U.N. Security Council members look to act on Ukraine, but doomed to fail
UNITED NATIONS (Reuters) – United Nations Security Council members are preparing to put forward a draft resolution on Ukraine that will call out Russia over its actions toward its neighbor, said a Security Council diplomat, but the move is doomed to fail.
It will not be adopted by the 15-member council as Russia is a veto power – along with the United States, France, Britain and China – but it gives Washington and allies a chance to show that Moscow is internationally isolated over its actions on Ukraine.
“We work on the resolution in the Security Council. I hope we can move to action in the next hours or days, … and if we cannot succeed in the Security Council we’ll go right away to the General Assembly,” said the diplomat, who spoke on condition of anonymity.
The council will not take any action on a draft resolution at an emergency meeting later on Wednesday, diplomats said.
Tensions have been building over U.S. accusations that Russia has deployed more than 150,000 troops near Ukraine’s borders and is ready to invade. Russia has denied it wants to invade Ukraine and accuses Washington and allies of hysteria.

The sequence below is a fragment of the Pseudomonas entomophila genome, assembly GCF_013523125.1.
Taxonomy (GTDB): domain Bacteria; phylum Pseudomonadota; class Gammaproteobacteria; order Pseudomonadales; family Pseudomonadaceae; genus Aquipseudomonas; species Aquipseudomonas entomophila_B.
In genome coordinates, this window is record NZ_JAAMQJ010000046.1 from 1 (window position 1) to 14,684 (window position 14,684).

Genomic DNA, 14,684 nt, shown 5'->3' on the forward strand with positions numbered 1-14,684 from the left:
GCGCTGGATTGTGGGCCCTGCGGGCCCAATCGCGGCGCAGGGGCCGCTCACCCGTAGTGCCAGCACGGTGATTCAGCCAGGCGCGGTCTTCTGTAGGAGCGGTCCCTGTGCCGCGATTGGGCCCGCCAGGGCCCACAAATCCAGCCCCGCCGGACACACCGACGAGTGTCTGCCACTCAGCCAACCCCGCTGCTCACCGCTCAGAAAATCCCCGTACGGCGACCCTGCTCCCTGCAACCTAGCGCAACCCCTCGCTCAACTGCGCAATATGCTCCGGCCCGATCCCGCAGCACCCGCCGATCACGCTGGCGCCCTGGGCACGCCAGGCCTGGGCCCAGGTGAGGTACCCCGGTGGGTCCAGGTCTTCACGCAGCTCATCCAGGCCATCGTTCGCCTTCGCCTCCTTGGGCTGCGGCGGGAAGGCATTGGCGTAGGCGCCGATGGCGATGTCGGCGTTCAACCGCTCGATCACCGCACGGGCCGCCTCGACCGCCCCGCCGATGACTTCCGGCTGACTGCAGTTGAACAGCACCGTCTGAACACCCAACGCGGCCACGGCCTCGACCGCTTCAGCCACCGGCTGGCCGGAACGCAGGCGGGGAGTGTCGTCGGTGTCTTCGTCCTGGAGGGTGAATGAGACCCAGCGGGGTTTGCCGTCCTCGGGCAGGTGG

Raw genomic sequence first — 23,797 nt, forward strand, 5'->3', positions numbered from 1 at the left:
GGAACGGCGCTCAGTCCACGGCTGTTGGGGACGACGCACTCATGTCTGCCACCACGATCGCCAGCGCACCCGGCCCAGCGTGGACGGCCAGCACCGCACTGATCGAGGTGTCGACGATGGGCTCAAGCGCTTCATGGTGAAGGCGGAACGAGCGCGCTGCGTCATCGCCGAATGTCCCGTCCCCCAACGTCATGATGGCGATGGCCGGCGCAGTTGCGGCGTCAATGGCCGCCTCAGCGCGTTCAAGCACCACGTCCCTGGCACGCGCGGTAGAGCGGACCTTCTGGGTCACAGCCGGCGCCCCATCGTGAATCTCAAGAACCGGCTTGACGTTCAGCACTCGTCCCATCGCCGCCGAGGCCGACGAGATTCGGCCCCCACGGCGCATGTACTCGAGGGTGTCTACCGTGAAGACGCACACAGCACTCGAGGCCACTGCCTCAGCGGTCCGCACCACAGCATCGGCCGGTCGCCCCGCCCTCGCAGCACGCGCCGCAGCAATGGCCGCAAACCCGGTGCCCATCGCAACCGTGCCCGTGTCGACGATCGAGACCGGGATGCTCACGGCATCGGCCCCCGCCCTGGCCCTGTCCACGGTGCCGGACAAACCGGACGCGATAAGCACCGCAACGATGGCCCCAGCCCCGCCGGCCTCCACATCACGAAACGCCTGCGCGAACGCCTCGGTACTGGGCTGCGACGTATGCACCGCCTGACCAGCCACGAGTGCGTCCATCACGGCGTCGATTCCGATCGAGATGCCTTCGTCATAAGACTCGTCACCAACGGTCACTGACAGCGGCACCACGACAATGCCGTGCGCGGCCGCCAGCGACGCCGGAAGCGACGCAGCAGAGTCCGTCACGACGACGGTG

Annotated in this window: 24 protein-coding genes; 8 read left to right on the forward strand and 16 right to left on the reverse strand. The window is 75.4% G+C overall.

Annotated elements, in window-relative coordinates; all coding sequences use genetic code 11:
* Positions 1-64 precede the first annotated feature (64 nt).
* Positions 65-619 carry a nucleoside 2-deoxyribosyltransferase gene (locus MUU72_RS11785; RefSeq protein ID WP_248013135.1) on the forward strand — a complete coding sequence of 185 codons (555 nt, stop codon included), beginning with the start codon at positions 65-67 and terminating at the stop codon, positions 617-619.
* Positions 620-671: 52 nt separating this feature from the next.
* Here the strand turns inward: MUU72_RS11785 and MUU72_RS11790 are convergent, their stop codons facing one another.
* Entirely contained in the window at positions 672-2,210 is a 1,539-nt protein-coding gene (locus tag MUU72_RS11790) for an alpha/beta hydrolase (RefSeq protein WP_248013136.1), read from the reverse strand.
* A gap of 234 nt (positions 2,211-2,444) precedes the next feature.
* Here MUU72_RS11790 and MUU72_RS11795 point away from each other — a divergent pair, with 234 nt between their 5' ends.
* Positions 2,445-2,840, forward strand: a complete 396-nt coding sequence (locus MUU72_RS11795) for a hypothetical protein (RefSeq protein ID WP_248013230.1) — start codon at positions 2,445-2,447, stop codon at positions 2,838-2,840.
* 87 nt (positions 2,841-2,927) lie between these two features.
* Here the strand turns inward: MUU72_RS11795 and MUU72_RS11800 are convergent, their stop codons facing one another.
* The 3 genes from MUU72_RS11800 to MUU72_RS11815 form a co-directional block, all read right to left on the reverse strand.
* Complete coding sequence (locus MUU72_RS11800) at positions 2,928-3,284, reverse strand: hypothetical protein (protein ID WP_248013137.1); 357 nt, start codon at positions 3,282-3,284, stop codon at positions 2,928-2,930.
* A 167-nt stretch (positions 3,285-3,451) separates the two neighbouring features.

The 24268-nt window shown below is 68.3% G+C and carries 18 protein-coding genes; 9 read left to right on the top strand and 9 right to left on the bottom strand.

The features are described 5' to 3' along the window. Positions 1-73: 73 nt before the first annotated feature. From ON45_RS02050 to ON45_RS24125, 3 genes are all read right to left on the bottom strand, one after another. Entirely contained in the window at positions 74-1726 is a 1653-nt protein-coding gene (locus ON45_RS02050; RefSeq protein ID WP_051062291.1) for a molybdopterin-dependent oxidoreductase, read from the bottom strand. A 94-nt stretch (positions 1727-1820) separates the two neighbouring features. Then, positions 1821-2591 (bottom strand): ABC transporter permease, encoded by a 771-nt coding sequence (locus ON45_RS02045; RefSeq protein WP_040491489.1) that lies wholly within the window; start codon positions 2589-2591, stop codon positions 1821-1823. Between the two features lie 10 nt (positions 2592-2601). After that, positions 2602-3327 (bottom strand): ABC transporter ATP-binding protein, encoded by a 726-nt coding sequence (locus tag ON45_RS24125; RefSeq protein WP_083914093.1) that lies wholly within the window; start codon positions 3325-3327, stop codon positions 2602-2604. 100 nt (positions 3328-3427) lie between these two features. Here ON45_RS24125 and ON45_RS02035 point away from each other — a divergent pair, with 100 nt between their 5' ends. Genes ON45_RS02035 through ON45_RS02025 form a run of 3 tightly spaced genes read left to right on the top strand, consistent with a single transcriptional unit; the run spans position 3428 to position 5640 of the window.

Russian President Vladimir Putin has recognized the independence of two Moscow-backed separatist regions of eastern Ukraine and has ordered the deployment of Russian troops there to “keep the peace.” Washington and its allies have responded with a series of sanctions.
“The draft will make it very clear that Russia is not in compliance with the U.N. charter, that Russia is not in compliance with international law, with resolution 2202 that endorses the Minsk agreement,” the diplomat said.
“We will certainly urge Russia to get back to compliance immediately,” the diplomat said. “We don’t believe this would jeopardize the possibility to resume talks and negotiations as soon as possible.”
The moves at the United Nations appear set to mirror what happened in 2014 after Russia annexed Ukraine’s Crimea region.
The Security Council voted on a U.S.-drafted resolution opposing a referendum on the status of Crimea and urging countries not to recognize it. It received 13 votes in favor, China abstained, and Russia cast a veto.
The 193-member U.N. General Assembly then adopted a resolution declaring the referendum invalid. It received 100 votes in favor, 11 against and 58 abstentions, while two dozen countries didn’t vote.
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